HDCN Article Review/Hyperlink

Facchini FS, Stoohs RA, Reaven GM

Enhanced sympathetic nervous system activity: the linchpin between insulin resistance, hyperinsulinemia, and heart rate

Am J Hypertens (Oct) 9:1013-1017 1996

Several groups, notably that of Landsberg, have advocated the position that increased sympathetic nervous system (SNS) activity resulting from hyperinsulinemia causes hypertension. However, measures of sympathetic activity are all somewhat flawed: global measures such as plasma and urinary catecholamines often reflect the effects of multiple determinants such as physical activity and emotions, while more direct measures, such as neuronal recordings, may only reflect regional SNS activity. One time-honored clinically available measure, heart rate, has been shown to be a premorbid marker of risk for developing hypertension, and the present study relates nocturnal heart rate to measures of glucose disposal.

The authors subjected 45 normotensive, nondiabetic individuals to nocturnal automated heart rate monitoring (6.9 +/- 0.6 h) and to insulin suppression testing, from which they derived the measure of steady-state plasma glucose (SSPG, a measure of insulin-mediated glucose disposal) as well as an oral GTT, during which they measured the insulin response. They demonstrated that there was a continuous linear relationship between nocturnal heart rate and both insulin response ( r = 0.51) and SSPG (r = 0.61). These relationships remained significant even when potential confounders (age, BMI, gender, family history of hypertension or diabetes, physical activity) were considered. The authors conclude that insulin resistant individuals with compensatory hyperinsulinemia have higher nocturnal heart rates, probably secondary to insulin-induced sympathetic activity.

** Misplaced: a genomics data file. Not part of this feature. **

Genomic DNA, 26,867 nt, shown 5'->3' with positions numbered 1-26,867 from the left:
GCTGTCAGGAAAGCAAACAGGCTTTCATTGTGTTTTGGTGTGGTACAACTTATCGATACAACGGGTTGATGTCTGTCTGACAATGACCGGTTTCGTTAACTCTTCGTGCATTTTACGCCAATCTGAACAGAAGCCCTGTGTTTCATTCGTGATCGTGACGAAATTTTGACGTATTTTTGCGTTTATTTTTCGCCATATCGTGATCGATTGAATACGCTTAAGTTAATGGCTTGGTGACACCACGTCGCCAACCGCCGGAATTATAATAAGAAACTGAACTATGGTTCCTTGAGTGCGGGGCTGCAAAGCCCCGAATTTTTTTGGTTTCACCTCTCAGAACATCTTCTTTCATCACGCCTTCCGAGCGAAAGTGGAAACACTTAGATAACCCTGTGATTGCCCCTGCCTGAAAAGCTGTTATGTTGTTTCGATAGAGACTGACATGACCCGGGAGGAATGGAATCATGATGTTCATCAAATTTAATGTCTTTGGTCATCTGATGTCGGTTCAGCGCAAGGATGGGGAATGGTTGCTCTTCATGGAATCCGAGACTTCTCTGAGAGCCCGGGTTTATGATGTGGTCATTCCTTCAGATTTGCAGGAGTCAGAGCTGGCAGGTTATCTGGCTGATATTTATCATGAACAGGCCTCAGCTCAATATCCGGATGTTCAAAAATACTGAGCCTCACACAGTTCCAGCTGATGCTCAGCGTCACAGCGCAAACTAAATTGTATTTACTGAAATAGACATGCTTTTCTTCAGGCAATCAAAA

Comment: This research clearly supports an association of increased SNS activity and insulin resistance but still begs the question of what cause what. Julius has proposed that, in part, insulin resistance in hypertensives results from hemodynamic factors , e.g., vasoconstriction and capillary rarefaction, that impair glucose and insulin delivery to muscle fibers. In this construct, increased SNS activity, by promoting vasoconstriction, is thought to increase insulin resistance. In effect, the "arrow" is drawn in a direction opposite to that proposed by Facchini, et al.

Additionally, while the use of nocturnal heart rate is interesting, in most people, resting heart rate is under a significant degree of vagal inhibition. It would be of interest to apply analytic techniques such as spectral analysis to try to more precisely quantitate the contribution of the SNS to heart rate variablity. (Alan Weder, M.D., University of Michigan)